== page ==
Most of the characters in “The Peripheral” assume that they’re being monitored at all times. That assumption is usually correct. As a reader, I was disconcerted by how natural this state of constant surveillance felt to me.

I don’t know if it would have been possible 30 years ago to convey that sense to the reader effectively, without the reader already having some sort of cultural module in place that can respond to that. If we had somehow been able to read this text 30 years ago, I don’t know how we would even register that. It would be a big thing for a reader to get their head around without a lot of explaining. It’s a scary thing, the extent to which I don’t have to explain why [the characters] take that surveillance for granted. Everybody just gets it.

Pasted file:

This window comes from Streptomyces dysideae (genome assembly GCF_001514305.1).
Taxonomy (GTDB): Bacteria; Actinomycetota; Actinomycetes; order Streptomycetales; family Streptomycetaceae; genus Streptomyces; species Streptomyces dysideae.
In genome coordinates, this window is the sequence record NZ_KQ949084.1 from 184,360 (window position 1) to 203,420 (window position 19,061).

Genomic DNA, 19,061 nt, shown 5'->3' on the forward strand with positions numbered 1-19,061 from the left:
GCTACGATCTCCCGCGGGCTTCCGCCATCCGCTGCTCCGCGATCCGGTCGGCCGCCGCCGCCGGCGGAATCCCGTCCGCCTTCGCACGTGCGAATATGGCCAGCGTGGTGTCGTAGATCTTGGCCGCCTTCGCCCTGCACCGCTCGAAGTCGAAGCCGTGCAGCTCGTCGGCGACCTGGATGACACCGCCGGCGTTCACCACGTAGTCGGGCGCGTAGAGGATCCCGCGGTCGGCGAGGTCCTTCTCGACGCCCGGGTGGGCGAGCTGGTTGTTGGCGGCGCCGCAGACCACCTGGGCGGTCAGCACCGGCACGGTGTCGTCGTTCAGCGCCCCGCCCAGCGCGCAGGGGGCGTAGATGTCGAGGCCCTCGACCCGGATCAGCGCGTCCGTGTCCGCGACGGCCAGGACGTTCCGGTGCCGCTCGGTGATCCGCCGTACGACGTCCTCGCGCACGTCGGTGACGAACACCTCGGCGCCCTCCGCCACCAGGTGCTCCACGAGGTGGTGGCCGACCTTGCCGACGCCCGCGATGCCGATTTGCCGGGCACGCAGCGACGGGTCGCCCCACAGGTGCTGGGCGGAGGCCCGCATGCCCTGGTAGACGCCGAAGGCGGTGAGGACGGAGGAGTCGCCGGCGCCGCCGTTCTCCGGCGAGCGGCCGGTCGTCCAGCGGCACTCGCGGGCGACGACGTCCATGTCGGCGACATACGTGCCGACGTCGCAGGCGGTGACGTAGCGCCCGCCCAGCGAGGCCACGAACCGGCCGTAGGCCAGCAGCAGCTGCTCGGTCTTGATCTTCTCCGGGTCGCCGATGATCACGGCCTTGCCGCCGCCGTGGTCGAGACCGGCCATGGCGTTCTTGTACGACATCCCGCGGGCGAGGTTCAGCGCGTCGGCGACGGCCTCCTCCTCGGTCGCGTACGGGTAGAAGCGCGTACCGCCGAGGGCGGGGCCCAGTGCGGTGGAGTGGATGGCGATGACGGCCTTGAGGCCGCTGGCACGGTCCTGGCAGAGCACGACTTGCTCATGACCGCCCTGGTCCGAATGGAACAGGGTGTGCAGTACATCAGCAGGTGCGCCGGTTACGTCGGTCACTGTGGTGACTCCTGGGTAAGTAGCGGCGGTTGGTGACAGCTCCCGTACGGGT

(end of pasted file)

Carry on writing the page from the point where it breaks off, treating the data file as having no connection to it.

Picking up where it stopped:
You’re considered a founder of the cyberpunk genre, which tends to feature digital cowboys — independent operators working on the frontiers of technology. Is the counterculture ethos of cyberpunk still relevant in an era when the best hackers seem to be working for the Chinese and U.S. governments, and our most famous digital outlaw, Edward Snowden, is under the protection of Vladimir Putin?

It’s seemed to me for quite a while now that the most viable use for the term “cyberpunk” is in describing artifacts of popular culture. You can say, “Did you see this movie? No? Well, it’s really cyberpunk.” Or, “Did you see the cyberpunk pants she was wearing last night?”